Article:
August 28 and 29 2014 - Newcastle

Have Your Say! about proposed changes to the Disability Support Pension (DSP) - People With Disability Australia survey

From People with Disability Australia, 9th July 2014 (on Facebook):
Over the next 5 weeks we will ask for your feedback on the government's proposed changes to disability support. Each week we will be asking you to share your thoughts and experiences on a different topic here. This week we are focusing on the Disability Support Pension (DSP). 
Some questions are: How will the proposed budget changes to the DSP affect you or your family? The Interim Report on Welfare Reform has suggested the DSP only be available for people with ‘Permanent’impairment. How do you feel about this? How would you or your family be affected if you were moved off the DSP to a different or lower payment?

You can read more about the DSP budget proposals here.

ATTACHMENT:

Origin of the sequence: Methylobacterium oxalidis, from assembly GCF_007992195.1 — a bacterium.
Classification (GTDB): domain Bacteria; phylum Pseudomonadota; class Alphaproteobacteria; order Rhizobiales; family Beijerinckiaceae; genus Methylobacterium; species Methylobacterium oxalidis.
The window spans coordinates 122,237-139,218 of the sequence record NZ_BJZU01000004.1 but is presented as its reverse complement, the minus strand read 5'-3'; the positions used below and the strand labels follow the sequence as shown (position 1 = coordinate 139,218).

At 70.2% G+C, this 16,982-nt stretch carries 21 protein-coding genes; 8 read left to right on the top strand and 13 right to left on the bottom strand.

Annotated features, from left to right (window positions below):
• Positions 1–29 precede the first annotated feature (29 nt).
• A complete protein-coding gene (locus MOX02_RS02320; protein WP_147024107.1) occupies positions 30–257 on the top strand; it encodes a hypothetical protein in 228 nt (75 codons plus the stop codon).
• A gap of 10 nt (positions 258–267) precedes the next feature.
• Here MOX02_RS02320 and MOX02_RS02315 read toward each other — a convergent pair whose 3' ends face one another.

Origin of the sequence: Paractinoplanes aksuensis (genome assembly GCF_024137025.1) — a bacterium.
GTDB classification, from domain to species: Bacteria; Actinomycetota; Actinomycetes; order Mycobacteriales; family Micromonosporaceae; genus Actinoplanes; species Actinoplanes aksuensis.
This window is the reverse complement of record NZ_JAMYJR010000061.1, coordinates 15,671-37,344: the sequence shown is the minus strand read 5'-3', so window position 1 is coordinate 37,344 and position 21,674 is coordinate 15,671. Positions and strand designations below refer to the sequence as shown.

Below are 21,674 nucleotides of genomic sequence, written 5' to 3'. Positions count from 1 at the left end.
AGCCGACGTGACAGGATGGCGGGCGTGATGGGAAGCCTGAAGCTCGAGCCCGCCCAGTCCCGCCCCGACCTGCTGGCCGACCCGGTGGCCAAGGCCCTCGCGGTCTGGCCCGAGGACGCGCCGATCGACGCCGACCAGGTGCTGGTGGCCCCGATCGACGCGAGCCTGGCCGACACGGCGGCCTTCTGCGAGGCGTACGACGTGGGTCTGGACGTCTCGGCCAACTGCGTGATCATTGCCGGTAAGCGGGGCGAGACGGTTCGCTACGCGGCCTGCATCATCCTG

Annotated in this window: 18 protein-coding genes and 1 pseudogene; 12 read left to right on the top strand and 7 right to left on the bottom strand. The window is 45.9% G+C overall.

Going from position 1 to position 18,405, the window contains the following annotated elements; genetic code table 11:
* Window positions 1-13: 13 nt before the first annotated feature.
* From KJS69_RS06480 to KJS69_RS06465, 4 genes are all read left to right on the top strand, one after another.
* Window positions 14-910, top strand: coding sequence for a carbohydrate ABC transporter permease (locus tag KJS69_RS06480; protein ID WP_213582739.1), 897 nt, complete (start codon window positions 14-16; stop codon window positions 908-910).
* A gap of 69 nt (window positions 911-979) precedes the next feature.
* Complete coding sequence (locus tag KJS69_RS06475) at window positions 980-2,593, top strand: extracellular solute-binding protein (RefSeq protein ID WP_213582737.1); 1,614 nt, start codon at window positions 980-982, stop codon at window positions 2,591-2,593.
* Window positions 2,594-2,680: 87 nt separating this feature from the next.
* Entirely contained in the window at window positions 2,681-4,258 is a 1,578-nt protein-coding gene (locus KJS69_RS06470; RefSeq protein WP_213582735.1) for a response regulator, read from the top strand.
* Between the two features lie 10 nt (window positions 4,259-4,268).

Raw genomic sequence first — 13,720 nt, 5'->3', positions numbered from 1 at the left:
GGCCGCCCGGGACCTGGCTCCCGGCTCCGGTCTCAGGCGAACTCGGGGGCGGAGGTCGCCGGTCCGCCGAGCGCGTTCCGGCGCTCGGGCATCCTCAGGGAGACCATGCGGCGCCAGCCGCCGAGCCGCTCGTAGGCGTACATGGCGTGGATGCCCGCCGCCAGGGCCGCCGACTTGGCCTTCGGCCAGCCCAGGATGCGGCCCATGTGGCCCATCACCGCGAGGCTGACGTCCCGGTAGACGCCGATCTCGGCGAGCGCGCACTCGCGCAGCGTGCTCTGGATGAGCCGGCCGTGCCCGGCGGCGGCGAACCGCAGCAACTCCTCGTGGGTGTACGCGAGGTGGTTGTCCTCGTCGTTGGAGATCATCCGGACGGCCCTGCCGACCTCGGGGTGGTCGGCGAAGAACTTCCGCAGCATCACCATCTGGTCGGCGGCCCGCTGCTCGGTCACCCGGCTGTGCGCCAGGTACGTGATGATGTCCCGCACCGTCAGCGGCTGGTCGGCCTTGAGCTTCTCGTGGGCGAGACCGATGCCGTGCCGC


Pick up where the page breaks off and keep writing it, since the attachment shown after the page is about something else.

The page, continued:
Your opinions and concerns will be included in our submissions to the Welfare Reform process, in our responses to media and our representation and meetings with decision makers, including parliamentarians. You can also complete this short survey to give your feedback on the budget measures and the welfare reform or email Kate Finch, Advocacy Projects Manager at katef@pwd.org.au

Friday, 11 July 2014

Weekend reading and viewing: 12th - 13th July 2014



Independence Day?
Jo Ann Simons, Zeh Lezeh, 8th July 2014
... Most people with disabilities who depend on others for care, do not even have even enjoy this level of independence. Caregivers often make the decisions about these simple acts of daily living without input from the people they serve. While we work for the full inclusion of persons with disabilities in major areas of life, such as economic security, employment, housing, education and religious life, let’s not lose sight of the very important rights to independence ...

When you should tell your children a sibling has a disability
Maureen Wallace, All Parenting, 2nd July 2014
... I tried to explain. I waxed on about how Charlie has trouble learning to say words, which is why we help him and why we're working on him saying "Ah-lie" before he tackles "Chah-lie" and, ultimately, "ChaR-lie."